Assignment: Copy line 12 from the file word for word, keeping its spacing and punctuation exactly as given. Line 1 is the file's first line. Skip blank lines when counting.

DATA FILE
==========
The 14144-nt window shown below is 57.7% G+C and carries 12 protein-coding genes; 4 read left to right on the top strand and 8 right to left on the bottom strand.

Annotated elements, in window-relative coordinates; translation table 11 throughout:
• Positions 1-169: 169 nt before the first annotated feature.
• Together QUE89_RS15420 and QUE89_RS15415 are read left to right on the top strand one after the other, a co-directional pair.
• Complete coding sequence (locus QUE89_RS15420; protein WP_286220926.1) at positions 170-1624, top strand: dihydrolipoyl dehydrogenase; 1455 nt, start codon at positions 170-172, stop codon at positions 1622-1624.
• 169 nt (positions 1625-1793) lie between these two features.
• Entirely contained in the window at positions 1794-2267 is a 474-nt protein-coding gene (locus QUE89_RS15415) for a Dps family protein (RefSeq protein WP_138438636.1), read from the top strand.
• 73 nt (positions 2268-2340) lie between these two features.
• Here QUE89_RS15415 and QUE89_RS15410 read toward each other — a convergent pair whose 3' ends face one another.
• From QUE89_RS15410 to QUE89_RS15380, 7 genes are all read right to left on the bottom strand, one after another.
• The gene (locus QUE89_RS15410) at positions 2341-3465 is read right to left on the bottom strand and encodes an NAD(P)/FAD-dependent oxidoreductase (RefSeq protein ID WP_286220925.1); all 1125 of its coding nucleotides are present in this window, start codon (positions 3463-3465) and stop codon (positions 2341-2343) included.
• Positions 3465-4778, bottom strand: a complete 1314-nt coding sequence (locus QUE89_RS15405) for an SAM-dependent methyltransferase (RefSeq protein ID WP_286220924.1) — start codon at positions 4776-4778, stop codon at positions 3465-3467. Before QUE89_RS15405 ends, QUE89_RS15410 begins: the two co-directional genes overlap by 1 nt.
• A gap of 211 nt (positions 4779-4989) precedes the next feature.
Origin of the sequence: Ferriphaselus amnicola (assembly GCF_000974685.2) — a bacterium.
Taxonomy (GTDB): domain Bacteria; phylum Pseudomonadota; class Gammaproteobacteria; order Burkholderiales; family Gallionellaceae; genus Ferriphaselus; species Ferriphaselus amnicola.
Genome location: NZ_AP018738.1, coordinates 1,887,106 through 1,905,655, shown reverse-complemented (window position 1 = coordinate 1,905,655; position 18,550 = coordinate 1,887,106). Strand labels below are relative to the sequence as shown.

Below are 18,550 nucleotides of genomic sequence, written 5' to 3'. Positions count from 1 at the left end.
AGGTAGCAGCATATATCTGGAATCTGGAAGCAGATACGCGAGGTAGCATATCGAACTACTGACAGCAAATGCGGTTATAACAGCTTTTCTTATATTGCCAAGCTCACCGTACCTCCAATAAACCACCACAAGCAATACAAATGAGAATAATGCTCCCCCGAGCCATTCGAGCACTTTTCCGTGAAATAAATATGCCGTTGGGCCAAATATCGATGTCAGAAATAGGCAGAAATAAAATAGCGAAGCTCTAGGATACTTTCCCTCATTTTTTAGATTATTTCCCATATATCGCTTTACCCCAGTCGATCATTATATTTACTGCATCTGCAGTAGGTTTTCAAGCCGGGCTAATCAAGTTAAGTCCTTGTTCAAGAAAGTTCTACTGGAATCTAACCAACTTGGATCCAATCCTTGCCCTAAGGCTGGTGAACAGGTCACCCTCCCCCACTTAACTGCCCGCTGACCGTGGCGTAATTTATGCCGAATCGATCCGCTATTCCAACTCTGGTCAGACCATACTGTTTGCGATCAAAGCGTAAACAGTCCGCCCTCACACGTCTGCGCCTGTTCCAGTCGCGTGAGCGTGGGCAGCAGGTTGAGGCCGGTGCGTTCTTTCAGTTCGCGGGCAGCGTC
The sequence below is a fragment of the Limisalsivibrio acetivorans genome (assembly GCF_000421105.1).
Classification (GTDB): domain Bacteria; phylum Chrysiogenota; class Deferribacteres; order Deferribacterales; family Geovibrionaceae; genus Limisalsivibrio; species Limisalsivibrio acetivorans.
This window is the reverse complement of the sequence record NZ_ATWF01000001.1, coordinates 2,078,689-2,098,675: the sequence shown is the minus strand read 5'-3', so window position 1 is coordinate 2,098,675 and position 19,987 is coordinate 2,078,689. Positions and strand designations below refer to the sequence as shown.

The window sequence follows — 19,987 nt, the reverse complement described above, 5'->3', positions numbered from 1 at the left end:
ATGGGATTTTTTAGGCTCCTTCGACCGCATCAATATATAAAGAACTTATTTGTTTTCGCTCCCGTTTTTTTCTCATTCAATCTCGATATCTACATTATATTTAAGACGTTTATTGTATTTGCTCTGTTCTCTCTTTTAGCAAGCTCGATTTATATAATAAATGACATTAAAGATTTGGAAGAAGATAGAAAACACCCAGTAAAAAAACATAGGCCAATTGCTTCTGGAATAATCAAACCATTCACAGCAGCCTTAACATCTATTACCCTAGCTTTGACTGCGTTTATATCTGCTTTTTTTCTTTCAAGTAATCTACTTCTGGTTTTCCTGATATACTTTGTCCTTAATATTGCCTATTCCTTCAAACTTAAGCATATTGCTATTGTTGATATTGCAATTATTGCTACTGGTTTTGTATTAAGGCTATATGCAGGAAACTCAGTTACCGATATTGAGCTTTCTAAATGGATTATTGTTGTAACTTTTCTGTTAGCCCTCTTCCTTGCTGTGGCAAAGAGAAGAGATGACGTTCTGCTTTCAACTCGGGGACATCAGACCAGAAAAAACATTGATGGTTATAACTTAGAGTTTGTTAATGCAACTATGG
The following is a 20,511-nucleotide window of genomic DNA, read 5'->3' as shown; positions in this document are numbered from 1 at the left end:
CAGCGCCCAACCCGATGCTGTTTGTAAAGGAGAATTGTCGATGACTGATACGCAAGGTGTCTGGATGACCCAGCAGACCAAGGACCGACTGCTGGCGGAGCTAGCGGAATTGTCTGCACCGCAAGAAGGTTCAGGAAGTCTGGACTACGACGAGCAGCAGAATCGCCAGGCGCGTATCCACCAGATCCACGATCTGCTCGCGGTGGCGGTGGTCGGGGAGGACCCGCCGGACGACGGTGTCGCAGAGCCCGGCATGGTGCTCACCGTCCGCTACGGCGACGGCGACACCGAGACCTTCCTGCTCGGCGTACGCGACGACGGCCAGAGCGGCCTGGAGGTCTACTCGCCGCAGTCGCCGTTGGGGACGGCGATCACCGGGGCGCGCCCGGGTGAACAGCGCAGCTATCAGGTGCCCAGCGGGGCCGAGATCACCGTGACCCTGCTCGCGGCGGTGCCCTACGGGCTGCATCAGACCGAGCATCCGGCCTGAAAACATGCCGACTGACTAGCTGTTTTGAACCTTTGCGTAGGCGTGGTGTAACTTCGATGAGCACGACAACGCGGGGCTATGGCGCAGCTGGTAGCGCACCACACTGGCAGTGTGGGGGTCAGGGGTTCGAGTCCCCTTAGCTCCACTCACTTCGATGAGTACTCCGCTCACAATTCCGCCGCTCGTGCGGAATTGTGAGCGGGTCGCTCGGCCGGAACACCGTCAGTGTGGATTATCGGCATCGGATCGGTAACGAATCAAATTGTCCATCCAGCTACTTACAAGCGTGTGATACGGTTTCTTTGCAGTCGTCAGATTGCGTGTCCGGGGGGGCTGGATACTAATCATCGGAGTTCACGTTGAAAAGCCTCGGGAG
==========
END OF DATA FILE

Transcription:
• Positions 3465-4778, bottom strand: a complete 1314-nt coding sequence (locus QUE89_RS15405) for an SAM-dependent methyltransferase (RefSeq protein ID WP_286220924.1) — start codon at positions 4776-4778, stop codon at positions 3465-3467. Before QUE89_RS15405 ends, QUE89_RS15410 begins: the two co-directional genes overlap by 1 nt.